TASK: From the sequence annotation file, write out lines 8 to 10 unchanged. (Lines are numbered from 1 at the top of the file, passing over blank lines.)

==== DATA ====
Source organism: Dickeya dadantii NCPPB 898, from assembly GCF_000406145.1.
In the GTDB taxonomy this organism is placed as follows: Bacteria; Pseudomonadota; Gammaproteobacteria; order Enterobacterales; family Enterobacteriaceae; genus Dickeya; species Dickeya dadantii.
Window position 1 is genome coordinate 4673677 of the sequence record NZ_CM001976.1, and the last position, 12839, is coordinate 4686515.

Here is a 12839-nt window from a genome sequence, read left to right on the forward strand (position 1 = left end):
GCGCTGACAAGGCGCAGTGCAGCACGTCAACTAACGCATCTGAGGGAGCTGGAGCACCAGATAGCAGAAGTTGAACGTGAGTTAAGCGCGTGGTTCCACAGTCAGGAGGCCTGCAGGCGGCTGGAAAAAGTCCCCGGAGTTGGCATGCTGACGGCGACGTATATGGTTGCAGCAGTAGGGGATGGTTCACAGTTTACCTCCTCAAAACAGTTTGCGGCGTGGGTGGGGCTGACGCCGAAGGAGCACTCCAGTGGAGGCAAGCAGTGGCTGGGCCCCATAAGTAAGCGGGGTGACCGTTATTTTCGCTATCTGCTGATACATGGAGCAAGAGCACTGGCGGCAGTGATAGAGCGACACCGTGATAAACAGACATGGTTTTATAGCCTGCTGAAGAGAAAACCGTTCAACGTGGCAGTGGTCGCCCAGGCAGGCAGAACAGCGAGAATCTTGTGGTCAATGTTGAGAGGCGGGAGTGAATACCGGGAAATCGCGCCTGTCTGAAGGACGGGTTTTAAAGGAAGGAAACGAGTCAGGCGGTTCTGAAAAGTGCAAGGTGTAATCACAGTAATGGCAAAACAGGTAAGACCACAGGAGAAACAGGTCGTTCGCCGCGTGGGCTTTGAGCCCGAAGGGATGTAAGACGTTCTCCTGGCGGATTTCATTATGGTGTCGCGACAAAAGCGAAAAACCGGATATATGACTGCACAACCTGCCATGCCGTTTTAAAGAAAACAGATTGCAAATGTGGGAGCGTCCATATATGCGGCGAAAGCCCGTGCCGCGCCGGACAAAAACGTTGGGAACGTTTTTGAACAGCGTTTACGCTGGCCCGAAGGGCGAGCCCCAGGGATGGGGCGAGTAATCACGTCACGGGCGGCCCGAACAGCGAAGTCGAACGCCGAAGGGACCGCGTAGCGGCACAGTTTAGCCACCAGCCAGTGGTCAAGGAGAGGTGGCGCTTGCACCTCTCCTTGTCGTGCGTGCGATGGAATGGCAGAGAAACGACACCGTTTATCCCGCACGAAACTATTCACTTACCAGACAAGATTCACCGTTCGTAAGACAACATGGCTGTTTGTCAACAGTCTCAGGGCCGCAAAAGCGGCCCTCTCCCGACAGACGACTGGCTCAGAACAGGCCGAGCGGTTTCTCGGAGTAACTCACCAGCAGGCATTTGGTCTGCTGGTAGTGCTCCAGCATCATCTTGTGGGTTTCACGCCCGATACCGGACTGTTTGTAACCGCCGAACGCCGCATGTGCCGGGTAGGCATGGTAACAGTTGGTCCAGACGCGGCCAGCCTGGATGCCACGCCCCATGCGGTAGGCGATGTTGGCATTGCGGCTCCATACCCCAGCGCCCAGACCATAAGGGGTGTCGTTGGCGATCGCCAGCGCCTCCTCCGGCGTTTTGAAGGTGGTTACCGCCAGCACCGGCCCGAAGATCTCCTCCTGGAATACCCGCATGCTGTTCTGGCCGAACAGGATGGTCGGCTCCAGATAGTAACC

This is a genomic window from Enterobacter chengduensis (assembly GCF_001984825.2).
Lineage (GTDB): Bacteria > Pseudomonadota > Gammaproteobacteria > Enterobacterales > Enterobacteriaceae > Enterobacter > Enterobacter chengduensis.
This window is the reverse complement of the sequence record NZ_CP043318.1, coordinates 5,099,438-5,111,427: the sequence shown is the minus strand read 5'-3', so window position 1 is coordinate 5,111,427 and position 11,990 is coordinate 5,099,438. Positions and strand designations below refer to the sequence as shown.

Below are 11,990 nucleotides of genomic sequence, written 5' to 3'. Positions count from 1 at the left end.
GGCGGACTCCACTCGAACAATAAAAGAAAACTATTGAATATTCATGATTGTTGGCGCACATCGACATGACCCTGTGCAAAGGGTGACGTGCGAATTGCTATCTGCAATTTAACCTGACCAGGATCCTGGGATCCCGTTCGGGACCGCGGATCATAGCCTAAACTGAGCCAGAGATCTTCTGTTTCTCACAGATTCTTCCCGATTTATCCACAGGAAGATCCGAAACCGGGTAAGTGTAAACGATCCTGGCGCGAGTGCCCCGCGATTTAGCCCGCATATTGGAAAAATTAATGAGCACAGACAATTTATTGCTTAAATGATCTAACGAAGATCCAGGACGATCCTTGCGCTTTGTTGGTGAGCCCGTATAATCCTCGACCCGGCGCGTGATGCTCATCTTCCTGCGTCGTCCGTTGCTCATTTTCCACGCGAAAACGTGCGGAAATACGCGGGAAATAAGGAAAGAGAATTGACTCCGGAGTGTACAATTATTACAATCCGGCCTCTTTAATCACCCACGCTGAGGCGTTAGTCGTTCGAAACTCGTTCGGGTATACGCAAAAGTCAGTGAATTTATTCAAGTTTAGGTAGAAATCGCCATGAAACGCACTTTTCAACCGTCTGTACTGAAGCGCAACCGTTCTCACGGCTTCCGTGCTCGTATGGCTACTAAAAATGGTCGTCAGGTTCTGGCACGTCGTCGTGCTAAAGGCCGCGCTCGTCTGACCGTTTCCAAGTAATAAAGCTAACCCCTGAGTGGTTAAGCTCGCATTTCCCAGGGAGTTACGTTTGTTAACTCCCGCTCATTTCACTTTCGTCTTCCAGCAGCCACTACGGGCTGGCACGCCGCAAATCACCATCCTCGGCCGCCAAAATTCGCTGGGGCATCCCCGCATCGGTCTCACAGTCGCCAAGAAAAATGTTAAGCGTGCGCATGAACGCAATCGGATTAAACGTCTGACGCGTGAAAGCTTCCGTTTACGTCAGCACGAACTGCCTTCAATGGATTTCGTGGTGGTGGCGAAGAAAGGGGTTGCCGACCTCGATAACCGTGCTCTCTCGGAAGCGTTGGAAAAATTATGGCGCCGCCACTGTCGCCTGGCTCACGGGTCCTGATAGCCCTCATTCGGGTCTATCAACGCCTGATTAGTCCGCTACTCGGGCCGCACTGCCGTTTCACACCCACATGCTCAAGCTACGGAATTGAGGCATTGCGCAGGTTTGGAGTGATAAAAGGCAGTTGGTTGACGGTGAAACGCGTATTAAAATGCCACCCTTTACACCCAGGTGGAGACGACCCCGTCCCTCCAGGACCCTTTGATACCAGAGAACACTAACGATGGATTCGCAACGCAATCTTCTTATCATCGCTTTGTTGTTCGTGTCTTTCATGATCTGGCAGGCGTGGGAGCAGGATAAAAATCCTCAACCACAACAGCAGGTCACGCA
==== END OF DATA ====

This window is the reverse complement of the sequence record NZ_CP043318.1, coordinates 5,099,438-5,111,427: the sequence shown is the minus strand read 5'-3', so window position 1 is coordinate 5,111,427 and position 11,990 is coordinate 5,099,438. Positions and strand designations below refer to the sequence as shown.

Below are 11,990 nucleotides of genomic sequence, written 5' to 3'. Positions count from 1 at the left end.
GGCGGACTCCACTCGAACAATAAAAGAAAACTATTGAATATTCATGATTGTTGGCGCACATCGACATGACCCTGTGCAAAGGGTGACGTGCGAATTGCTATCTGCAATTTAACCTGACCAGGATCCTGGGATCCCGTTCGGGACCGCGGATCATAGCCTAAACTGAGCCAGAGATCTTCTGTTTCTCACAGATTCTTCCCGATTTATCCACAGGAAGATCCGAAACCGGGTAAGTGTAAACGATCCTGGCGCGAGTGCCCCGCGATTTAGCCCGCATATTGGAAAAATTAATGAGCACAGACAATTTATTGCTTAAATGATCTAACGAAGATCCAGGACGATCCTTGCGCTTTGTTGGTGAGCCCGTATAATCCTCGACCCGGCGCGTGATGCTCATCTTCCTGCGTCGTCCGTTGCTCATTTTCCACGCGAAAACGTGCGGAAATACGCGGGAAATAAGGAAAGAGAATTGACTCCGGAGTGTACAATTATTACAATCCGGCCTCTTTAATCACCCACGCTGAGGCGTTAGTCGTTCGAAACTCGTTCGGGTATACGCAAAAGTCAGTGAATTTATTCAAGTTTAGGTAGAAATCGCCATGAAACGCACTTTTCAACCGTCTGTACTGAAGCGCAACCGTTCTCACGGCTTCCGTGCTCGTATGGCTACTAAAAATGGTCGTCAGGTTCTGGCACGTCGTCGTGCTAAAGGCCGCGCTCGTCTGACCGTTTCCAAGTAATAAAGCTAACCCCTGAGTGGTTAAGCTCGCATTTCCCAGGGAGTTACGTTTGTTAACTCCCGCTCATTTCACTTTCGTCTTCCAGCAGCCACTACGGGCTGGCACGCCGCAAATCACCATCCTCGGCCGCCAAAATTCGCTGGGGCATCCCCGCATCGGTCTCACAGTCGCCAAGAAAAATGTTAAGCGTGCGCATGAACGCAATCGGATTAAACGTCTGACGCGTGAAAGCTTCCGTTTACGTCAGCACGAACTGCCTTCAATGGATTTCGTGGTGGTGGCGAAGAAAGGGGTTGCCGACCTCGATAACCGTGCTCTCTCGGAAGCGTTGGAAAAATTATGGCGCCGCCACTGTCGCCTGGCTCACGGGTCCTGATAGCCCTCATTCGGGTCTATCAACGCCTGATTAGTCCGCTACTCGGGCCGCACTGCCGTTTCACACCCACATGCTCAAGCTACGGAATTGAGGCATTGCGCAGGTTTGGAGTGATAAAAGGCAGTTGGTTGACGGTGAAACGCGTATTAAAATGCCACCCTTTACACCCAGGTGGAGACGACCCCGTCCCTCCAGGACCCTTTGATACCAGAGAACACTAACGATGGATTCGCAACGCAATCTTCTTATCATCGCTTTGTTGTTCGTGTCTTTCATGATCTGGCAGGCGTGGGAGCAGGATAAAAATCCTCAACCACAACAGCAGGTCACGCA